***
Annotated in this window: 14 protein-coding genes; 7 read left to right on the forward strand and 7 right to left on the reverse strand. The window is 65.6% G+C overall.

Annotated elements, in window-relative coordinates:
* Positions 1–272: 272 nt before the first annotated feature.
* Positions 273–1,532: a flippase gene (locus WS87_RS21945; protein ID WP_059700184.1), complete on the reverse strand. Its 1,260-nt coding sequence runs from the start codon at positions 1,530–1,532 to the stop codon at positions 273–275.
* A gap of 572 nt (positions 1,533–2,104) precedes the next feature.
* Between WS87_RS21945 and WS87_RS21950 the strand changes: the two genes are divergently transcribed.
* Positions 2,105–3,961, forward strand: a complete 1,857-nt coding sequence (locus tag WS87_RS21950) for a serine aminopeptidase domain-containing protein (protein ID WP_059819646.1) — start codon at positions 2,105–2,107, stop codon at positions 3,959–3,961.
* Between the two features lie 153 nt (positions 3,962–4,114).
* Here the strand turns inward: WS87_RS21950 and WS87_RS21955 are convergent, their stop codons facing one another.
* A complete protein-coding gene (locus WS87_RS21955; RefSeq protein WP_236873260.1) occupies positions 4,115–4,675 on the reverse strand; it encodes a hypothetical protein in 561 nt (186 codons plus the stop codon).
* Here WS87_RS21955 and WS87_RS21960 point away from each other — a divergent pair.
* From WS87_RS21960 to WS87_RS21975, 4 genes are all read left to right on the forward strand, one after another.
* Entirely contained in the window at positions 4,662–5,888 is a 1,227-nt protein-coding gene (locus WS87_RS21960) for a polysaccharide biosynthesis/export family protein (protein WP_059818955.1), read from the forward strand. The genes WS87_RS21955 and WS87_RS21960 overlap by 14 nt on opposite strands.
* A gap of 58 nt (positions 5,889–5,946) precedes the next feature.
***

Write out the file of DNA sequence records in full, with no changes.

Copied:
Annotated in this window: 14 protein-coding genes; 7 read left to right on the forward strand and 7 right to left on the reverse strand. The window is 65.6% G+C overall.

Annotated elements, in window-relative coordinates:
* Positions 1–272: 272 nt before the first annotated feature.
* Positions 273–1,532: a flippase gene (locus WS87_RS21945; protein ID WP_059700184.1), complete on the reverse strand. Its 1,260-nt coding sequence runs from the start codon at positions 1,530–1,532 to the stop codon at positions 273–275.
* A gap of 572 nt (positions 1,533–2,104) precedes the next feature.
* Between WS87_RS21945 and WS87_RS21950 the strand changes: the two genes are divergently transcribed.
* Positions 2,105–3,961, forward strand: a complete 1,857-nt coding sequence (locus tag WS87_RS21950) for a serine aminopeptidase domain-containing protein (protein ID WP_059819646.1) — start codon at positions 2,105–2,107, stop codon at positions 3,959–3,961.
* Between the two features lie 153 nt (positions 3,962–4,114).
* Here the strand turns inward: WS87_RS21950 and WS87_RS21955 are convergent, their stop codons facing one another.
* A complete protein-coding gene (locus WS87_RS21955; RefSeq protein WP_236873260.1) occupies positions 4,115–4,675 on the reverse strand; it encodes a hypothetical protein in 561 nt (186 codons plus the stop codon).
* Here WS87_RS21955 and WS87_RS21960 point away from each other — a divergent pair.
* From WS87_RS21960 to WS87_RS21975, 4 genes are all read left to right on the forward strand, one after another.
* Entirely contained in the window at positions 4,662–5,888 is a 1,227-nt protein-coding gene (locus WS87_RS21960) for a polysaccharide biosynthesis/export family protein (protein WP_059818955.1), read from the forward strand. The genes WS87_RS21955 and WS87_RS21960 overlap by 14 nt on opposite strands.
* A gap of 58 nt (positions 5,889–5,946) precedes the next feature.